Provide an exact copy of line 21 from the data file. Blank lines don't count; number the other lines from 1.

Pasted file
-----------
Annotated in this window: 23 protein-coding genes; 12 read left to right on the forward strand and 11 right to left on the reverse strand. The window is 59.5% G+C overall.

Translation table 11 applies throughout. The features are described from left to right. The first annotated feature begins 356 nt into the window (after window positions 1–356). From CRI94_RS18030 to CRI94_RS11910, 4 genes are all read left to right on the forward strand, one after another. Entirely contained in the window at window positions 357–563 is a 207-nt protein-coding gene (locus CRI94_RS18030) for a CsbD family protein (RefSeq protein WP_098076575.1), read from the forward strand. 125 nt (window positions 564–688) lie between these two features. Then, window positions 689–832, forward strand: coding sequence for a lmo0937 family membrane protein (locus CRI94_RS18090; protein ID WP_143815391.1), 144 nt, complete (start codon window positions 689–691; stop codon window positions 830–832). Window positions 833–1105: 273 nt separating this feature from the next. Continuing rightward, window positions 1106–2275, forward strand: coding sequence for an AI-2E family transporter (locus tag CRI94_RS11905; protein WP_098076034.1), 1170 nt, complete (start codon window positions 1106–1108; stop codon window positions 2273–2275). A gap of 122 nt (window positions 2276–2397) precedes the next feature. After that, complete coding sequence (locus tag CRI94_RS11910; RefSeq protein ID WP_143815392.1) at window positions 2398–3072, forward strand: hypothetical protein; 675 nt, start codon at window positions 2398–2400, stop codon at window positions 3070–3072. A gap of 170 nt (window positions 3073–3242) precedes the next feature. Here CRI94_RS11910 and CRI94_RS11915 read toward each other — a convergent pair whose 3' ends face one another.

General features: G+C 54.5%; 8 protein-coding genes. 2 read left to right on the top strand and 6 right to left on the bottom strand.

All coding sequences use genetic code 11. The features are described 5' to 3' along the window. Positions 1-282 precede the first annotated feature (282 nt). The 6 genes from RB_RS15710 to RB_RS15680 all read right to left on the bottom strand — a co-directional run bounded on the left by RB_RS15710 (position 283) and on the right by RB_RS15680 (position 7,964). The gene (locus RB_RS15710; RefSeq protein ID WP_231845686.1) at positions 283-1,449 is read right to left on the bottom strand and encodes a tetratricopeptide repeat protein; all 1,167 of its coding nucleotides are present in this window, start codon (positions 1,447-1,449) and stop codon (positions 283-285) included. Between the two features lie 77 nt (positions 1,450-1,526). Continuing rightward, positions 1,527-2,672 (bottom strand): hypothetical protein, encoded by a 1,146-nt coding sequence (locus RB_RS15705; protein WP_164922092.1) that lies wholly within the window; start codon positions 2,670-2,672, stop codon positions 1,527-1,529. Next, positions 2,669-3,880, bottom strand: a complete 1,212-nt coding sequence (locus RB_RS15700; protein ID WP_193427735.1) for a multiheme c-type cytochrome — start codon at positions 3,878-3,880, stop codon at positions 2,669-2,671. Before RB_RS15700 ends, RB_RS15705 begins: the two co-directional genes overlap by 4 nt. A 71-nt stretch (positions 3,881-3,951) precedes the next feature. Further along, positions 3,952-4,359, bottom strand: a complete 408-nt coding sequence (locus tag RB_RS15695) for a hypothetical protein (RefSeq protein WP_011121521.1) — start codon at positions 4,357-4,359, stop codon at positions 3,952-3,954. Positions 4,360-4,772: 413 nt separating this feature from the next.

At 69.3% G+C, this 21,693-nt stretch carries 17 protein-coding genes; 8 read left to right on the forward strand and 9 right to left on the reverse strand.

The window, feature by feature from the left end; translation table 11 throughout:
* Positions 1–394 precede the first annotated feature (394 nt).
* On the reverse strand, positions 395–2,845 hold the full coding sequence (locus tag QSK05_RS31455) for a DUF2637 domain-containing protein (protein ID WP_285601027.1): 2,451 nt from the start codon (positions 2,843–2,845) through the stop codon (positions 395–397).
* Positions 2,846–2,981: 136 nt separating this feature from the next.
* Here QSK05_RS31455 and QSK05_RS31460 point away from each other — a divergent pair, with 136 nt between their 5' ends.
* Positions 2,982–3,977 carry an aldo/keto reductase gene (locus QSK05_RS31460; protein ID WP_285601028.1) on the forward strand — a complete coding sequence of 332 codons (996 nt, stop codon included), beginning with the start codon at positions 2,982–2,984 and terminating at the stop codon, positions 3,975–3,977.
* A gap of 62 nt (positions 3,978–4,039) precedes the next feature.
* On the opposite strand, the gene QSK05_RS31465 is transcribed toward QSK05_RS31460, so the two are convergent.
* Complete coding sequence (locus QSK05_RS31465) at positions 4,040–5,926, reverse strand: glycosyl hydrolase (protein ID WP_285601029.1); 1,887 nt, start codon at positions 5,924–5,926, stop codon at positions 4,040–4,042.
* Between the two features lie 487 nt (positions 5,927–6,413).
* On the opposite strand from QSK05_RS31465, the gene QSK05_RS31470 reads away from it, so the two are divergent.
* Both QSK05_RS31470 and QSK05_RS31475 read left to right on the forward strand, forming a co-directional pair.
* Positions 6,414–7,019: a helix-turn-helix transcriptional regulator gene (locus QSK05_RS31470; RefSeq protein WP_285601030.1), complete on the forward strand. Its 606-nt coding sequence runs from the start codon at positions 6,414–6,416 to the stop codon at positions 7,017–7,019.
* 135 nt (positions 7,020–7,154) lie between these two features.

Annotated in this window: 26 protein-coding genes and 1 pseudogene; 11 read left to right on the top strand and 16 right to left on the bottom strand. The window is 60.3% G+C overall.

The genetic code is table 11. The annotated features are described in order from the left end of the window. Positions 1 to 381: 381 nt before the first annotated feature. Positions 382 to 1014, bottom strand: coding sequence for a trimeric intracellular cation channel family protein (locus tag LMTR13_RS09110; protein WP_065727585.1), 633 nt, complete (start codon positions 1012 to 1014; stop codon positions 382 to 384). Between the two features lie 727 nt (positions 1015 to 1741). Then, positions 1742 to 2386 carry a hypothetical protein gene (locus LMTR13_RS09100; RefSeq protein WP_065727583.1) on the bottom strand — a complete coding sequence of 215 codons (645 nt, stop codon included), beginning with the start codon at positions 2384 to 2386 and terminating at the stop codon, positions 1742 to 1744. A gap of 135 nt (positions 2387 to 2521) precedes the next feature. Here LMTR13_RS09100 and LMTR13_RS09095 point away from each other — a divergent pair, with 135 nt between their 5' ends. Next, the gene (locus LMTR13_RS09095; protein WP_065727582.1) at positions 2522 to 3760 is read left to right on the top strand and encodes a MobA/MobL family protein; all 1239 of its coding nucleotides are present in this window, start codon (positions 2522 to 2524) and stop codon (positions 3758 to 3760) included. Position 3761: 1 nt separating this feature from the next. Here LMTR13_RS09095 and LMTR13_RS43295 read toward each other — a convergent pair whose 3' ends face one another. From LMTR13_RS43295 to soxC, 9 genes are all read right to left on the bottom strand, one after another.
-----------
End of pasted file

The genetic code is table 11. The annotated features are described in order from the left end of the window. Positions 1 to 381: 381 nt before the first annotated feature. Positions 382 to 1014, bottom strand: coding sequence for a trimeric intracellular cation channel family protein (locus tag LMTR13_RS09110; protein WP_065727585.1), 633 nt, complete (start codon positions 1012 to 1014; stop codon positions 382 to 384). Between the two features lie 727 nt (positions 1015 to 1741). Then, positions 1742 to 2386 carry a hypothetical protein gene (locus LMTR13_RS09100; RefSeq protein WP_065727583.1) on the bottom strand — a complete coding sequence of 215 codons (645 nt, stop codon included), beginning with the start codon at positions 2384 to 2386 and terminating at the stop codon, positions 1742 to 1744. A gap of 135 nt (positions 2387 to 2521) precedes the next feature. Here LMTR13_RS09100 and LMTR13_RS09095 point away from each other — a divergent pair, with 135 nt between their 5' ends. Next, the gene (locus LMTR13_RS09095; protein WP_065727582.1) at positions 2522 to 3760 is read left to right on the top strand and encodes a MobA/MobL family protein; all 1239 of its coding nucleotides are present in this window, start codon (positions 2522 to 2524) and stop codon (positions 3758 to 3760) included. Position 3761: 1 nt separating this feature from the next. Here LMTR13_RS09095 and LMTR13_RS43295 read toward each other — a convergent pair whose 3' ends face one another. From LMTR13_RS43295 to soxC, 9 genes are all read right to left on the bottom strand, one after another.